E. Phoenix and Berries
time limit per test
2 seconds
memory limit per test
256 megabytes
input
standard input
output
standard output

Phoenix is picking berries in his backyard. There are $n$ shrubs, and each shrub has $a_i$ red berries and $b_i$ blue berries.

Each basket can contain $k$ berries. But, Phoenix has decided that each basket may only contain berries from the same shrub or berries of the same color (red or blue). In other words, all berries in a basket must be from the same shrub or/and have the same color.

For example, if there are two shrubs with $5$ red and $2$ blue berries in the first shrub and $2$ red and $1$ blue berries in the second shrub then Phoenix can fill $2$ baskets of capacity $4$ completely:

• the first basket will contain $3$ red and $1$ blue berries from the first shrub;
• the second basket will contain the $2$ remaining red berries from the first shrub and $2$ red berries from the second shrub.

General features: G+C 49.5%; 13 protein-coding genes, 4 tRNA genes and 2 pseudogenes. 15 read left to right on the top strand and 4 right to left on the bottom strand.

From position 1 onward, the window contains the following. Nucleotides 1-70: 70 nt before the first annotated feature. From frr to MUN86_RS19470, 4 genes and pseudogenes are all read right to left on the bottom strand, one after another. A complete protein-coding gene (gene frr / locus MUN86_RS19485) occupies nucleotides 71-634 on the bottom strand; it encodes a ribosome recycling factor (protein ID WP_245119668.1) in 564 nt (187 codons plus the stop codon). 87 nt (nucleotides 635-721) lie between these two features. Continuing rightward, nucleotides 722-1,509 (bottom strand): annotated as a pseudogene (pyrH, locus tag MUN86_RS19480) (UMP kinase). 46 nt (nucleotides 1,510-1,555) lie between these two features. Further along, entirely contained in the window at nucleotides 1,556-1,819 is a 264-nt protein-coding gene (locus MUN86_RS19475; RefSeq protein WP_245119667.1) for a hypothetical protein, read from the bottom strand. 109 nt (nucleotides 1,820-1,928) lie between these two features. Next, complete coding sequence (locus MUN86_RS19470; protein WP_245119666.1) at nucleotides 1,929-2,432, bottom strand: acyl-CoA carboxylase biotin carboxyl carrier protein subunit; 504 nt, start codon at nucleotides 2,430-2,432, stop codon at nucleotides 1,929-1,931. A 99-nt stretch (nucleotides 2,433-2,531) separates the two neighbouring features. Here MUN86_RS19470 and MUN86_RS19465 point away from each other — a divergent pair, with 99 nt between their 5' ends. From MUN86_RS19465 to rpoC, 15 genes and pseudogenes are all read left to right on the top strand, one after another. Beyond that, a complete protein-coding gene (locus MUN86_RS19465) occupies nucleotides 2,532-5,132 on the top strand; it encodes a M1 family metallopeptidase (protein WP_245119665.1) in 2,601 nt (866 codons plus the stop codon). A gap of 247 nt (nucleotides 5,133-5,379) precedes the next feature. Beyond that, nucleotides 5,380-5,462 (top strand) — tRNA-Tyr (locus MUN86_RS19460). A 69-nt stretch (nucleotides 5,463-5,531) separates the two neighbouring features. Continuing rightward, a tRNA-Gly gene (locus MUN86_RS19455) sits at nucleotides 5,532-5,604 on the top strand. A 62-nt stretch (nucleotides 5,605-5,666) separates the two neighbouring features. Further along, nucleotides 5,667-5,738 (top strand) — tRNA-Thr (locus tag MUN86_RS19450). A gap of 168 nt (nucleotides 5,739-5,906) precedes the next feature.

Help Phoenix determine the maximum number of baskets he can fill completely!

Input

The first line contains two integers $n$ and $k$ ($1\le n, k \le 500$) — the number of shrubs and the basket capacity, respectively.

The $i$-th of the next $n$ lines contain two integers $a_i$ and $b_i$ ($0 \le a_i, b_i \le 10^9$) — the number of red and blue berries in the $i$-th shrub, respectively.

Output

Output one integer — the maximum number of baskets that Phoenix can fill completely.

Examples
Input
2 4
5 2
2 1

Output
2

Input
1 5
2 3

Output
1

Input
2 5
2 1
1 3

Output
0

Input
1 2
1000000000 1

Output
500000000

Note

The first example is described above.

In the second example, Phoenix can fill one basket fully using all the berries from the first (and only) shrub.

In the third example, Phoenix cannot fill any basket completely because there are less than $5$ berries in each shrub, less than $5$ total red berries, and less than $5$ total blue berries.

In the fourth example, Phoenix can put all the red berries into baskets, leaving an extra blue berry behind.